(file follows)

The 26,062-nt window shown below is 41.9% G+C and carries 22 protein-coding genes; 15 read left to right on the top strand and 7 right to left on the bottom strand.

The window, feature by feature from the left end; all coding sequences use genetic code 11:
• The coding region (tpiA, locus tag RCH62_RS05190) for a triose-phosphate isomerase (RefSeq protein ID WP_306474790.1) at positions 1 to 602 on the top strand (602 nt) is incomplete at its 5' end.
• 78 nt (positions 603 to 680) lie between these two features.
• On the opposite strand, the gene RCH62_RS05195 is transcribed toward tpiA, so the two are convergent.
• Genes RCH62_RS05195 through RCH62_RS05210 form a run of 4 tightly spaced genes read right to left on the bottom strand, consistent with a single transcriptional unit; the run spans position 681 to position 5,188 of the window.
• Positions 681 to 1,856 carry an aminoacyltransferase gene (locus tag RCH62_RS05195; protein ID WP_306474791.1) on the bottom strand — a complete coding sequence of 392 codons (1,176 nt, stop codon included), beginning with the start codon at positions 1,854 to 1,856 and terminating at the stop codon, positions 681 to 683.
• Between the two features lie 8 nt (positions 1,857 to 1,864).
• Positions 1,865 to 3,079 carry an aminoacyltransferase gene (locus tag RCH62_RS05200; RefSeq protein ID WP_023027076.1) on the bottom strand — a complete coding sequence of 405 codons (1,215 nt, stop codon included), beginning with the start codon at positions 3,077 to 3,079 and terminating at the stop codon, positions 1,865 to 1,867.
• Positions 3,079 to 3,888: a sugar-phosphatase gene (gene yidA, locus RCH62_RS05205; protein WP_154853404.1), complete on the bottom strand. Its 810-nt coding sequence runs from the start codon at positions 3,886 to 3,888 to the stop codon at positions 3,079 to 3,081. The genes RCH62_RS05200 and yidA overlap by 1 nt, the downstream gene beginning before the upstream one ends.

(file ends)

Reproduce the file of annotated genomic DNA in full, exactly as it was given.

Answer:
The 26,062-nt window shown below is 41.9% G+C and carries 22 protein-coding genes; 15 read left to right on the top strand and 7 right to left on the bottom strand.

The window, feature by feature from the left end; all coding sequences use genetic code 11:
• The coding region (tpiA, locus tag RCH62_RS05190) for a triose-phosphate isomerase (RefSeq protein ID WP_306474790.1) at positions 1 to 602 on the top strand (602 nt) is incomplete at its 5' end.
• 78 nt (positions 603 to 680) lie between these two features.
• On the opposite strand, the gene RCH62_RS05195 is transcribed toward tpiA, so the two are convergent.
• Genes RCH62_RS05195 through RCH62_RS05210 form a run of 4 tightly spaced genes read right to left on the bottom strand, consistent with a single transcriptional unit; the run spans position 681 to position 5,188 of the window.
• Positions 681 to 1,856 carry an aminoacyltransferase gene (locus tag RCH62_RS05195; protein ID WP_306474791.1) on the bottom strand — a complete coding sequence of 392 codons (1,176 nt, stop codon included), beginning with the start codon at positions 1,854 to 1,856 and terminating at the stop codon, positions 681 to 683.
• Between the two features lie 8 nt (positions 1,857 to 1,864).
• Positions 1,865 to 3,079 carry an aminoacyltransferase gene (locus tag RCH62_RS05200; RefSeq protein ID WP_023027076.1) on the bottom strand — a complete coding sequence of 405 codons (1,215 nt, stop codon included), beginning with the start codon at positions 3,077 to 3,079 and terminating at the stop codon, positions 1,865 to 1,867.
• Positions 3,079 to 3,888: a sugar-phosphatase gene (gene yidA, locus RCH62_RS05205; protein WP_154853404.1), complete on the bottom strand. Its 810-nt coding sequence runs from the start codon at positions 3,886 to 3,888 to the stop codon at positions 3,079 to 3,081. The genes RCH62_RS05200 and yidA overlap by 1 nt, the downstream gene beginning before the upstream one ends.